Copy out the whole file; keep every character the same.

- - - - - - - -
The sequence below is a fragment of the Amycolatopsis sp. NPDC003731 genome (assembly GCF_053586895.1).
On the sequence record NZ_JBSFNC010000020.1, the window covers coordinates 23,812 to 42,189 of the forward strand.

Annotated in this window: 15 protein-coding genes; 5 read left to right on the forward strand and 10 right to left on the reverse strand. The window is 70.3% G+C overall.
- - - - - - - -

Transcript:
The sequence below is a fragment of the Amycolatopsis sp. NPDC003731 genome (assembly GCF_053586895.1).
On the sequence record NZ_JBSFNC010000020.1, the window covers coordinates 23,812 to 42,189 of the forward strand.

Annotated in this window: 15 protein-coding genes; 5 read left to right on the forward strand and 10 right to left on the reverse strand. The window is 70.3% G+C overall.